Maps from the BC Centre for Disease Control show communities in the North Thompson Valley have some of the highest measured levels of radon in the province. The map on the left shows radon levels as measured in the first floor of buildings while the one on the right shows the average terrestrial background radiation. BC Centre for Disease Control

Time to test your home for radon gas

Radon gas is the second leading cause of lung cancer after smoking

By Lesley Coates

Radon gas is the second leading cause of lung cancer after smoking. It may contribute to as much as 16 per cent of all lung cancers.

Radon, when combined with tobacco smoke, including second-hand smoke, can increase the risk substantially. Health Canada estimates that one in three smokers exposed to high radon levels will develop lung cancer.

Radon is a naturally occurring gas found in the ground throughout the world. Most homes that are in contact with the ground will contain some amount of radon gas. Radon becomes more of a concern when it reaches high levels. According to Health Canada about seven per cent of the Canadian homes have radon levels that may be putting residents at risk.

Here in the B.C. Interior we have some “hot spot” areas with high radon levels in approximately 40 per cent of homes.

Radon gas is colorless, odorless and tasteless, so the only way to know if the radon levels in your home are high is to conduct testing. Many houses contain bedrooms, rec rooms or suites in the basement. Being heavier than air, radon can accumulate in basements and then move throughout the building through natural indoor air movement.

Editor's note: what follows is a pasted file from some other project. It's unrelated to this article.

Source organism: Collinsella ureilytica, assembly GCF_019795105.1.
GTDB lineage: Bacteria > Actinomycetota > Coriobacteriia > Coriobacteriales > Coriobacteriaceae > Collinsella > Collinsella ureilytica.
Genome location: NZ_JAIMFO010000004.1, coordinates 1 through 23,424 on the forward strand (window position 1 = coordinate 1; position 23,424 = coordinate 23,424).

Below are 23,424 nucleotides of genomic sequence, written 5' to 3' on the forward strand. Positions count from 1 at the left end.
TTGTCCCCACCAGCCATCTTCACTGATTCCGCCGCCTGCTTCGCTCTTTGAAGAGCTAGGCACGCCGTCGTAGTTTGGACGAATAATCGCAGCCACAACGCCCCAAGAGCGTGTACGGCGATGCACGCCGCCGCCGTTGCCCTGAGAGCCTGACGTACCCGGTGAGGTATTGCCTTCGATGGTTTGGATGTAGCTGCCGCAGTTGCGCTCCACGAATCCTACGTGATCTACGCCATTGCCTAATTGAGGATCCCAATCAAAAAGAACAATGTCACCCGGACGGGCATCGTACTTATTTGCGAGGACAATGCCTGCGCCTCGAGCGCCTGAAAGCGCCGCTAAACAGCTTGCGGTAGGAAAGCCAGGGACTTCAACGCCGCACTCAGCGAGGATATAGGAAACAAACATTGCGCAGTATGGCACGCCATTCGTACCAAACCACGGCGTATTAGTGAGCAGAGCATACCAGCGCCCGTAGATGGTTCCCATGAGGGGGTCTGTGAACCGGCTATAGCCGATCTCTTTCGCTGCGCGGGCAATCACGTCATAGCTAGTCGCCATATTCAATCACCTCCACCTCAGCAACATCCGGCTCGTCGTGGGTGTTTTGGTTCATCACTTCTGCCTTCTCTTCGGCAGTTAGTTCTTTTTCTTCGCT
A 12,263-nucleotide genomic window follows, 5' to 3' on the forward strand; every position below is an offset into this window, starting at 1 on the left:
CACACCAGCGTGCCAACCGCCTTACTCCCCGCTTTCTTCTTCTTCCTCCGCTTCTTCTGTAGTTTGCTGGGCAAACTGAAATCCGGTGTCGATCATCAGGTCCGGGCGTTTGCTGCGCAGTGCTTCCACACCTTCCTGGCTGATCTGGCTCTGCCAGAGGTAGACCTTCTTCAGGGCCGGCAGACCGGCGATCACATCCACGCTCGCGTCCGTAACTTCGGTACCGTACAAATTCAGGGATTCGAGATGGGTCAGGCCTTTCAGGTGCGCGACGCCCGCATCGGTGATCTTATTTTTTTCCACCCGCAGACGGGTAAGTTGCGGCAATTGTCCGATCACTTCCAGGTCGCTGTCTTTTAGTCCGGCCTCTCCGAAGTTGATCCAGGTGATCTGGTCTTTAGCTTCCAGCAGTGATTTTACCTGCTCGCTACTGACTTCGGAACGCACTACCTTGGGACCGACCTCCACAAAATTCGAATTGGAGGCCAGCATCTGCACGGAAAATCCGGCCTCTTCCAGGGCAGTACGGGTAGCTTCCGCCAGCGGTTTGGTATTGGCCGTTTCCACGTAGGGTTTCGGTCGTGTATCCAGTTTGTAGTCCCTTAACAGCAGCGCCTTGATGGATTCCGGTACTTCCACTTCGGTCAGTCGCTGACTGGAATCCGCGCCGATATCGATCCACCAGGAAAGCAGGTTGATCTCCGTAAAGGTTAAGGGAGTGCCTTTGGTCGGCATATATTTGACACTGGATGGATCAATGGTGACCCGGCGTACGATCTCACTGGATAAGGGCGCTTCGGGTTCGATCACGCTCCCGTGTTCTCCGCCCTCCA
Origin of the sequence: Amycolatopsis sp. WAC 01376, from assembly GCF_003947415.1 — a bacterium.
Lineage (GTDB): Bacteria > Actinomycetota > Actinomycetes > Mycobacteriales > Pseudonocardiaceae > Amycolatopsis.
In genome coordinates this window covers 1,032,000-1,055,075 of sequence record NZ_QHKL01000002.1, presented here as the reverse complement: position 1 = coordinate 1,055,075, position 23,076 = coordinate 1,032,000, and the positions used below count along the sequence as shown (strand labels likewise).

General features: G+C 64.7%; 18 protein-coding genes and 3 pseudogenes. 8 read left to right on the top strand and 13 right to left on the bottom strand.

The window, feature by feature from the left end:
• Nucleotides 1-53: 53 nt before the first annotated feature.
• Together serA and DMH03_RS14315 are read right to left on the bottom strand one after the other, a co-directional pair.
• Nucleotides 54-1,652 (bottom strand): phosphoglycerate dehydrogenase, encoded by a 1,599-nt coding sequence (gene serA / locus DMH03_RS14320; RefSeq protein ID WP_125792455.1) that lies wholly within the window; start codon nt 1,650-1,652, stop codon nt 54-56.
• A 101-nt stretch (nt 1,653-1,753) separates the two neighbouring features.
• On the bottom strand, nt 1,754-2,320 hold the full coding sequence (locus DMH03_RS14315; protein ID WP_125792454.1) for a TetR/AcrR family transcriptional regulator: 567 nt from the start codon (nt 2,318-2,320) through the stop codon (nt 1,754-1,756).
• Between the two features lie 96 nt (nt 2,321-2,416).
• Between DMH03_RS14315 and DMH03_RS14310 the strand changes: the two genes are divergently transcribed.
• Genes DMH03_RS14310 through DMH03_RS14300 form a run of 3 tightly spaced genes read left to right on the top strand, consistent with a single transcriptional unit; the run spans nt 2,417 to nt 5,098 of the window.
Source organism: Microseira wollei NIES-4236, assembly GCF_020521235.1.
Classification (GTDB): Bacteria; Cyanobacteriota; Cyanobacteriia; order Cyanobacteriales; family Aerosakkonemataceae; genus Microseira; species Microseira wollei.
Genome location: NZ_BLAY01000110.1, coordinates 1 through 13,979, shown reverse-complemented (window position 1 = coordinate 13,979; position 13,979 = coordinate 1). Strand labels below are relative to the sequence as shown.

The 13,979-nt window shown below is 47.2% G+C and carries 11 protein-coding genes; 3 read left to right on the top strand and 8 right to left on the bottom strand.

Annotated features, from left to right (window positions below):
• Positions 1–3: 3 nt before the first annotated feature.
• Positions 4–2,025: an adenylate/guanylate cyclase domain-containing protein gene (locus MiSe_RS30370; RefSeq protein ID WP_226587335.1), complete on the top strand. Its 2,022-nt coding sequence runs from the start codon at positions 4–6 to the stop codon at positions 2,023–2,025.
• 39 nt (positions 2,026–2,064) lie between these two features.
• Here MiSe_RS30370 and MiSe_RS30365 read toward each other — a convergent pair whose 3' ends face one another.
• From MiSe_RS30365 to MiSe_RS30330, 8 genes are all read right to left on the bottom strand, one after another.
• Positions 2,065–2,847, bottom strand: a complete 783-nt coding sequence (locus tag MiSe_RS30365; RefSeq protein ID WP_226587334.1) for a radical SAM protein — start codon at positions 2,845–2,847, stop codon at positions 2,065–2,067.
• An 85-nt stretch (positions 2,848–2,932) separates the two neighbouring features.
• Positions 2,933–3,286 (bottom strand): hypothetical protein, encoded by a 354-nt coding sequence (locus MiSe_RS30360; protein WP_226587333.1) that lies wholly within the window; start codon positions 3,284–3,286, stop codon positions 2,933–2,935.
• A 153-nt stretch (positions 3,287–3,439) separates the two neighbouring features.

The best time to test your home for radon gas is now through April. During the cooler months windows and doors are often closed and rising warm air in a home draws more radon from the ground.

Testing a home is easy and inexpensive. Testing involves placing a small puck-like kit within the lowest area of the home that could be occupied for at least four hours per day. The kit should remain in that location for a minimum of three months and then can be sent to a laboratory to get the results.

Just because your neighbors may have tested their homes and have low results does not mean your home is low too. The test results for your home can be very different. This is because there are many factors that can influence the levels within a building.

Essentially, radon takes the easiest path into our homes, and this can vary between homes. Radon can enter a home through the foundation, including concrete and more so through cracks in a foundation or dirt floor such as in older crawl spaces. It can also enter a home through the ventilation system.

The bottom line is that everyone needs to test their homes for radon to see if this gas (dubbed as the “silent killer”) is lurking. If elevated radon levels are found, basic measures can be taken to address the problem.

Test kits are available from BC Lung Association – order online at www.radonaware.ca or call 1-800-665-LUNG (5864).

– Lesley Coates is a public health communications consultant with Interior Health

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